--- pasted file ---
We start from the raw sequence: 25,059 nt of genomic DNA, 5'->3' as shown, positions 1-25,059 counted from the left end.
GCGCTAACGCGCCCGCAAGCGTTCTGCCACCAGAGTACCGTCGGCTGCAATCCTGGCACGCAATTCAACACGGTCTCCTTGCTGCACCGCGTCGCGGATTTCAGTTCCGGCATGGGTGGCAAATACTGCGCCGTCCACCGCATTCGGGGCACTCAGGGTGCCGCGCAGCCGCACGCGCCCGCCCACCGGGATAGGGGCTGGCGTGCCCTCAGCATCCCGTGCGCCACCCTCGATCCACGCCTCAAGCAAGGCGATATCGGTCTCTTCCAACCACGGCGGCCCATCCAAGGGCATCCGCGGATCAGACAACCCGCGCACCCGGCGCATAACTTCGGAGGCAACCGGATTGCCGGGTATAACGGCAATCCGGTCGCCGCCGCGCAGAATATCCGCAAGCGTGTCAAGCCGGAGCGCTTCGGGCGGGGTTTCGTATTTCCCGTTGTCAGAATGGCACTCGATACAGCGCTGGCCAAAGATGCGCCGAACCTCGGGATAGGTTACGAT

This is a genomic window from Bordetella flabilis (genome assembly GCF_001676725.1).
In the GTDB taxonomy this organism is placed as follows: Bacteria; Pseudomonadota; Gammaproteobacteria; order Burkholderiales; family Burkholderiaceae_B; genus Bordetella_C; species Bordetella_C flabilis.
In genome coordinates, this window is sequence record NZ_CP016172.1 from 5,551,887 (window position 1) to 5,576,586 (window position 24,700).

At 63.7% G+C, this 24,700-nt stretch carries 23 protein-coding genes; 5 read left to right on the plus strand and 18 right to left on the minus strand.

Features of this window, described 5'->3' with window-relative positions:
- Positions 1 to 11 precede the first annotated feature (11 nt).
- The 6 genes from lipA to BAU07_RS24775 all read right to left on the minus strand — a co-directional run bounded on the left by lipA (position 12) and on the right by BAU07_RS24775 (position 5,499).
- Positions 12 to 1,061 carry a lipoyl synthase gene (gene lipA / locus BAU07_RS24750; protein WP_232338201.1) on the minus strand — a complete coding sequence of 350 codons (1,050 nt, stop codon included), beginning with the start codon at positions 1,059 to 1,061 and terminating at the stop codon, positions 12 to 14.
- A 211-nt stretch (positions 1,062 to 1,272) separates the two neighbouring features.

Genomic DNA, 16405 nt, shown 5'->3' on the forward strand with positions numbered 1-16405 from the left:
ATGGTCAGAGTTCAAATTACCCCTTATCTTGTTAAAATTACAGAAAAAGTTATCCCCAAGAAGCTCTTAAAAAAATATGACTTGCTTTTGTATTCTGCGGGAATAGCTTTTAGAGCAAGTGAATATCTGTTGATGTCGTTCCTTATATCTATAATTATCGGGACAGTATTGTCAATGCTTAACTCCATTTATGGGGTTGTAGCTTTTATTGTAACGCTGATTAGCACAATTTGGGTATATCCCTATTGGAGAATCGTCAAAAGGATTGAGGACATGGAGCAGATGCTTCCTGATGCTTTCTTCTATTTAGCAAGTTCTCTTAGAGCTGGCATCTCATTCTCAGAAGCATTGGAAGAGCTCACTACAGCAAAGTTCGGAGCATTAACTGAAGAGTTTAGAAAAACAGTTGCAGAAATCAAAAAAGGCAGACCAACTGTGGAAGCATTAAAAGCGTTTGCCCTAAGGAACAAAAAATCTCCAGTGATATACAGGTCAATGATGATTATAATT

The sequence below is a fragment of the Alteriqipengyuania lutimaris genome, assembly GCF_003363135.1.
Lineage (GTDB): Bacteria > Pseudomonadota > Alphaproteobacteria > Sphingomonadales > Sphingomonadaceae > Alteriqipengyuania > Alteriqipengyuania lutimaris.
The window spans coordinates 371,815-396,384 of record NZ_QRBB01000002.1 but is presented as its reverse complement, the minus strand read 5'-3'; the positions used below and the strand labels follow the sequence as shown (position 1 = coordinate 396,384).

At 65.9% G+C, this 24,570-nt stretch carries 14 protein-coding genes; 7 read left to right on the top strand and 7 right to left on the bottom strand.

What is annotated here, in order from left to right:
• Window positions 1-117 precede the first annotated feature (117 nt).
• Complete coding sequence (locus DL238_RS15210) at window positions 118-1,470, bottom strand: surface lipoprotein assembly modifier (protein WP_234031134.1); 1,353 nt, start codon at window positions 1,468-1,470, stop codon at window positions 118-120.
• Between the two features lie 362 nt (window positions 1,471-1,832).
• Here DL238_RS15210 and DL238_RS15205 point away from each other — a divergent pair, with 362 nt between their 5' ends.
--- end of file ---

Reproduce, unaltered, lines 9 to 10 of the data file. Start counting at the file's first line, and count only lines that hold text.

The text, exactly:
- The 6 genes from lipA to BAU07_RS24775 all read right to left on the minus strand — a co-directional run bounded on the left by lipA (position 12) and on the right by BAU07_RS24775 (position 5,499).
- Positions 12 to 1,061 carry a lipoyl synthase gene (gene lipA / locus BAU07_RS24750; protein WP_232338201.1) on the minus strand — a complete coding sequence of 350 codons (1,050 nt, stop codon included), beginning with the start codon at positions 1,059 to 1,061 and terminating at the stop codon, positions 12 to 14.